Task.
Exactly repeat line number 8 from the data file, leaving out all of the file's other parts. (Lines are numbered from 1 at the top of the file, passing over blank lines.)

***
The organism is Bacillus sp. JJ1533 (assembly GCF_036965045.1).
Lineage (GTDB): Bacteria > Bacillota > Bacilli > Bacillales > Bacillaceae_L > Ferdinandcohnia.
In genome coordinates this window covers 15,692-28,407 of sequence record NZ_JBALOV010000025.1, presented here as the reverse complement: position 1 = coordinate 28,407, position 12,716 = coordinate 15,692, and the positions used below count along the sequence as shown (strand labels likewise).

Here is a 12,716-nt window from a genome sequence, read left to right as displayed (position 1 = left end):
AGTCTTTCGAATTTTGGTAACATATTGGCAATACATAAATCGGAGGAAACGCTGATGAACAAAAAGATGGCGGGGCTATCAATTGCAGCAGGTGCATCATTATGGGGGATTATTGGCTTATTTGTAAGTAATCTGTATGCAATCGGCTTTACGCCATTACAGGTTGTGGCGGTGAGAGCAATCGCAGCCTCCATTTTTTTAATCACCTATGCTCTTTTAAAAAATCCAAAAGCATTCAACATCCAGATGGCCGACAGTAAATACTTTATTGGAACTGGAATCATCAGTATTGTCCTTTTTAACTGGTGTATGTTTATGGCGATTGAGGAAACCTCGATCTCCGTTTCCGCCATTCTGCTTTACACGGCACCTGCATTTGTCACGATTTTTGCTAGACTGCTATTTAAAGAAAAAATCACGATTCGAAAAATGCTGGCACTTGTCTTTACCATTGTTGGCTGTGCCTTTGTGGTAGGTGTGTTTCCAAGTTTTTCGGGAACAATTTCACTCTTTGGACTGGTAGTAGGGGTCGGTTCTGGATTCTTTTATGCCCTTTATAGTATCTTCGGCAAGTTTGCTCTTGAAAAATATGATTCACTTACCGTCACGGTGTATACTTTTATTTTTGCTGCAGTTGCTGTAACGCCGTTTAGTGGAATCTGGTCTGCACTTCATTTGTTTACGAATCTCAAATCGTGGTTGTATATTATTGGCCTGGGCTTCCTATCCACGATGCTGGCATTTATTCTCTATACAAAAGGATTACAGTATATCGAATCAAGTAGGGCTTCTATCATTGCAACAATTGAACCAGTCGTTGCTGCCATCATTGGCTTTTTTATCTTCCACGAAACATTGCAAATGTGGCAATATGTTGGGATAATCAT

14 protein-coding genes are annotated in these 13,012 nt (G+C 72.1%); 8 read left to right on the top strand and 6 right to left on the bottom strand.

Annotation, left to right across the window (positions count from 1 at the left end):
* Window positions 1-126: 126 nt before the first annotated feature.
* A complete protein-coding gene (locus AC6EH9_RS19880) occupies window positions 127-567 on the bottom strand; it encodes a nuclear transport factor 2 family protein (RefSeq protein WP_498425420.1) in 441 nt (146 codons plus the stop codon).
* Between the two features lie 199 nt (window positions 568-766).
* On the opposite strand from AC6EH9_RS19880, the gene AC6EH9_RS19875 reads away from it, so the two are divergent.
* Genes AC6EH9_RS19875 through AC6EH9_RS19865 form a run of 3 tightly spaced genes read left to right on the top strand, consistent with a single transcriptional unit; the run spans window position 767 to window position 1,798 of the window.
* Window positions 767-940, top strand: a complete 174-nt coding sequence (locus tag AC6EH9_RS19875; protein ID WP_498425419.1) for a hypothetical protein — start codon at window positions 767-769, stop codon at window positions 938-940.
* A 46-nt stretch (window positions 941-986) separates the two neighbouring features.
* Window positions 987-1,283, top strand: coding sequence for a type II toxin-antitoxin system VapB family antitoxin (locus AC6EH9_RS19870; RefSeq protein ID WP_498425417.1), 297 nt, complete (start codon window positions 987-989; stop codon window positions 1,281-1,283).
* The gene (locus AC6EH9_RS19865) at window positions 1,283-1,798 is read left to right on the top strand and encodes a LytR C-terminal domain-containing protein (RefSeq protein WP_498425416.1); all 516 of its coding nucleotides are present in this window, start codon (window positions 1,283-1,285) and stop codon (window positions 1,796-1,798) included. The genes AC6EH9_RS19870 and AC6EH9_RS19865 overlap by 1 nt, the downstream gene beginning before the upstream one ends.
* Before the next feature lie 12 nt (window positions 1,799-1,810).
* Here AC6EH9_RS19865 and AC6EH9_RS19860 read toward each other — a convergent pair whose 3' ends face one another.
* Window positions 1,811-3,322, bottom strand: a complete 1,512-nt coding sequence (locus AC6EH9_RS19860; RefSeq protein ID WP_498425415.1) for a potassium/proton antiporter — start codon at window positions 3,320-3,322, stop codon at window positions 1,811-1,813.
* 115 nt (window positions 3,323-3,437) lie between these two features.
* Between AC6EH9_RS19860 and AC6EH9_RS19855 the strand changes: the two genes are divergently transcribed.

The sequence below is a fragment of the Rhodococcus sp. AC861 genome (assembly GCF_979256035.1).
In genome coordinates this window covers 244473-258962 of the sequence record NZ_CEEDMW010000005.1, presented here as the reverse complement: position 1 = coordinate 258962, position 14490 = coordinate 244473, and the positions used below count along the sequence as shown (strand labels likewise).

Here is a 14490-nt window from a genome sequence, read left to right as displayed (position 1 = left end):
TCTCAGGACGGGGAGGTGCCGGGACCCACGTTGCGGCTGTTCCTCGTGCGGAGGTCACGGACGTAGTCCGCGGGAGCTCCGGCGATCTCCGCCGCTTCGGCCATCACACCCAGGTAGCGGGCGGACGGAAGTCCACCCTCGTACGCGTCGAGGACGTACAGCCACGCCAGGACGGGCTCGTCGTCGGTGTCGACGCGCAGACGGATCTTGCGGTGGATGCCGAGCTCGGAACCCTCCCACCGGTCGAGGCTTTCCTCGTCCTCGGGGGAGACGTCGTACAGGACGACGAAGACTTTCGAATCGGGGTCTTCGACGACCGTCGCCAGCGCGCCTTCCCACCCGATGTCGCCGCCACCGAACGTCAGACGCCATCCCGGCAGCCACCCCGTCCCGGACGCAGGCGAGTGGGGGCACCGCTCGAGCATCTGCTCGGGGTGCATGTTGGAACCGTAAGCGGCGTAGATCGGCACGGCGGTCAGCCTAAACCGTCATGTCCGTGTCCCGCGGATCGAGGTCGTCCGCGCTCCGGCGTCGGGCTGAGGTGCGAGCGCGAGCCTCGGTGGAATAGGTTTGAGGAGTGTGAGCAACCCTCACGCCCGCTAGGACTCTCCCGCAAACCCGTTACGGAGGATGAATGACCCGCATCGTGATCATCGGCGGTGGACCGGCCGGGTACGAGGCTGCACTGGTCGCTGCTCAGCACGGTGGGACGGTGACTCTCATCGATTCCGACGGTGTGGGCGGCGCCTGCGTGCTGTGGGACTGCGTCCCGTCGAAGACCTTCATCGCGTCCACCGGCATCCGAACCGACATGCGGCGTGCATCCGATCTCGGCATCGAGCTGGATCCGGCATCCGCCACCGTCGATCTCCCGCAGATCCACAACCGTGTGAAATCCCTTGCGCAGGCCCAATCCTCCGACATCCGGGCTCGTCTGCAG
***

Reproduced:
* Window positions 1-126: 126 nt before the first annotated feature.